Driving

While Bellairs could drive, it was something he didn't particularly enjoy. He much preferred it when someone else was driving and, according to some of his friends, not only did they prefer it when someone else – other than John – was driving, so did the universe.

Longtime friend Dale Fitschen says it was a “genuinely frightening thing” to be in the back seat with John behind the wheel. Fitschen recalls a few visits to John during his time in Minnesota: "John drove the winding road on the bluffs of the Mississippi in the dark; he was leaning over the back seat, waving one or both hands, while one of the never-ending flow of his stories poured out. Most practical things, like steering a car, were a negligible distraction to what was happening in his head and his anecdotes. We all did our best to see that John didn't have to drive. He did when he needed to, but he was usually delighted to give up the wheel to someone else. It freed him to talk more freely."

Myers, as far as he can remember, was never a passenger in a car that John drove: "I couldn't have lived to my present age without having acquired some basic self-preservation skills!" He reminds us that undergraduates at Notre Dame during his and Bellairs on time on campus were not permitted to have cars. "At Chicago, none were necessary, due to the city's excellent public transportation system. I have no idea about whether he had a car in Minnesota but I'm fairly sure that he had none during his bachelor days in Boston and perhaps some nondescript secondhand something-or-other in Haverhill."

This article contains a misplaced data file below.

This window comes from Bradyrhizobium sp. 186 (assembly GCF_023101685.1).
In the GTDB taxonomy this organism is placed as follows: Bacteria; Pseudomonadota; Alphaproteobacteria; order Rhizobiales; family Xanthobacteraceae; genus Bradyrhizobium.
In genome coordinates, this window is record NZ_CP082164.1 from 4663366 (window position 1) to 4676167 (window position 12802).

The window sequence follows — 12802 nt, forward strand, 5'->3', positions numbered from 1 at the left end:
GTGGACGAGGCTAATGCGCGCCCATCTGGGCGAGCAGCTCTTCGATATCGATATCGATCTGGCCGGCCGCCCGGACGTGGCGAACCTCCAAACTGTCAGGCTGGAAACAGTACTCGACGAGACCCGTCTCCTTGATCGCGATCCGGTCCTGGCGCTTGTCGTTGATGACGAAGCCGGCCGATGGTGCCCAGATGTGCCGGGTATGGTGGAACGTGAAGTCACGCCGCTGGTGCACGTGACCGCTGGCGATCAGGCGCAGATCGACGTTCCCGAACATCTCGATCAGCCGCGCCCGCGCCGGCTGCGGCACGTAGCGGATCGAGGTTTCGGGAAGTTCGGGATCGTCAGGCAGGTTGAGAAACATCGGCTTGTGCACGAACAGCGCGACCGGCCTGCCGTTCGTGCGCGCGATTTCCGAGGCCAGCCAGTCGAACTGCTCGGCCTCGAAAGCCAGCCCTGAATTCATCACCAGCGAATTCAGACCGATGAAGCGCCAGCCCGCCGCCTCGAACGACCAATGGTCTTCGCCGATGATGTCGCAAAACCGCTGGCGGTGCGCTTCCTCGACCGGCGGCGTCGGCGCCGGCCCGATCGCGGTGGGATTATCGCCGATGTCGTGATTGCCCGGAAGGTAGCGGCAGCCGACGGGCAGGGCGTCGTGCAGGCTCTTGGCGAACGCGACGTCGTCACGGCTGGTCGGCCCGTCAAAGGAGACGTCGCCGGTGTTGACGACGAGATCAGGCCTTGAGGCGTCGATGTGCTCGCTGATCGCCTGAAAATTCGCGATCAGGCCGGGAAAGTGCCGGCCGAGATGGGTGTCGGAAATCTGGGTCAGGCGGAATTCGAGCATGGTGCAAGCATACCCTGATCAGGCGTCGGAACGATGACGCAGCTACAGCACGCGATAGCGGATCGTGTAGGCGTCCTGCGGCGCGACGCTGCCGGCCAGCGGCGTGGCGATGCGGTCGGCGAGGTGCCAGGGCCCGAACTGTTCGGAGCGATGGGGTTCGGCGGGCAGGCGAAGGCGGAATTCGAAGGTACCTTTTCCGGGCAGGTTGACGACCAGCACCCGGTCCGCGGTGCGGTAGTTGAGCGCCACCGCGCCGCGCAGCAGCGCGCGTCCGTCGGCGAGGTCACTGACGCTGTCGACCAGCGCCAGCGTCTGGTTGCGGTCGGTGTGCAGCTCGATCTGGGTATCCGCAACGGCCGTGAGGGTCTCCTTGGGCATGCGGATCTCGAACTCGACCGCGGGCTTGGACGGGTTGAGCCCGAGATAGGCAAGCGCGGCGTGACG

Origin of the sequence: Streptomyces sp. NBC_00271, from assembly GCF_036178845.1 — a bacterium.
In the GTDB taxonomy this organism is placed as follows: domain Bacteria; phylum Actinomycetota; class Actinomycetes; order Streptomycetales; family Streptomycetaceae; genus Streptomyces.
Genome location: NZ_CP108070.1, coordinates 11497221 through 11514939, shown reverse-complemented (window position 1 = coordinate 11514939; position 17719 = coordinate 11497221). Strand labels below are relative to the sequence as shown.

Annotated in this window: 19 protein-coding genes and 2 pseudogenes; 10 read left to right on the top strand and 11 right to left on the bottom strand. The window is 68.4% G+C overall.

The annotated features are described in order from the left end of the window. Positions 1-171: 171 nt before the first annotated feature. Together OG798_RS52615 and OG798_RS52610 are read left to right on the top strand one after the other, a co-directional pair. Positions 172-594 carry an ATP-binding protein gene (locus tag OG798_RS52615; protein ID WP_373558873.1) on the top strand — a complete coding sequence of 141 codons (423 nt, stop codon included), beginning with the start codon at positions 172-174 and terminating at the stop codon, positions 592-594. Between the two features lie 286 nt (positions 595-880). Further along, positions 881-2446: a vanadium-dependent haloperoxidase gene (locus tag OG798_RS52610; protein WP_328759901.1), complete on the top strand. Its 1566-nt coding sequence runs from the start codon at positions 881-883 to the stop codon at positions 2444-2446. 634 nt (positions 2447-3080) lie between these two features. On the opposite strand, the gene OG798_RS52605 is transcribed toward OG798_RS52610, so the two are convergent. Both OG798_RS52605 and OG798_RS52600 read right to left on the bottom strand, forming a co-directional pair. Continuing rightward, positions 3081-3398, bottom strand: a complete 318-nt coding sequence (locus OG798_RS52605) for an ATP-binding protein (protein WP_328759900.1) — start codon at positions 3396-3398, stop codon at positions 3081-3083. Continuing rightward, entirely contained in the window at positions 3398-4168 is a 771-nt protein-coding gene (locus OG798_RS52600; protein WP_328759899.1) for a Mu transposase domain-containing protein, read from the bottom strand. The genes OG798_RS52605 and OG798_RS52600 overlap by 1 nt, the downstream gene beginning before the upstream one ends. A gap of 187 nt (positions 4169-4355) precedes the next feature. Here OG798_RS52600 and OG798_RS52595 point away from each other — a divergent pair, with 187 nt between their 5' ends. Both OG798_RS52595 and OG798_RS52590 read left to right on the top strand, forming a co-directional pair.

Bellairs notes his favorite type of car is a Honda Civic and his biggest pet peeve is Massachusetts drivers, adding "they leap at you from all directions" [John Bellairs' Favorites, 1985].

Marilyn Fitschen also notes that John did not like to drive on highways, as he was terrified of tailgating tractor-trailers, one of his many fears. In a January 18, 1990 letter to the Fitschens, Bellairs writes that he was "in a car accident, but came out bruised but OK." The accident, in which we’re told a truck drove him off the road (according to a letter sent to friend Gerald Kadish), was alluded to in a November 1990 article when asked why he doesn't drive: I had a car accident one. Luckily Haverhill has goods taxis and bus service and I go down to Boston on the train. I have kept my license and will lease a car occasionally but I am a lot happier not driving" [Author's Imagination Stuck at 10, 1990].

Around this time, Maura Bresnahan recalls that Bellairs visited her graduate class at Salem State College and she ended up giving him a ride back to Haverhill.

Myers thinks John would have been perfectly happy in a world without cars, somewhat like Professor Childermass: "to Childermass, and Bellairs as well, cars were a sometimes-necessary means of transportation, nothing more.

"Anyone with the slightest degree of mechanical ability would have been totally outside John's orbit. He once said to me that he didn't know anyone who had less of an interest in cars than he did and certainly would have hated them when they were 'broken' because he would have been completely helpless under the circumstances. My wife remembers getting completely hysterical over one of his tirades on how the workings of cars were a complete mystery to him. I'm sure that defrosting a refrigerator would be a mechanical process that he would also loathe."

Perhaps the knowledge of cars skipped John and was passed to his younger brother, Frank, who, like Anthony Monday's brother Keith, was a mechanic and quite knowledgeable about automobiles.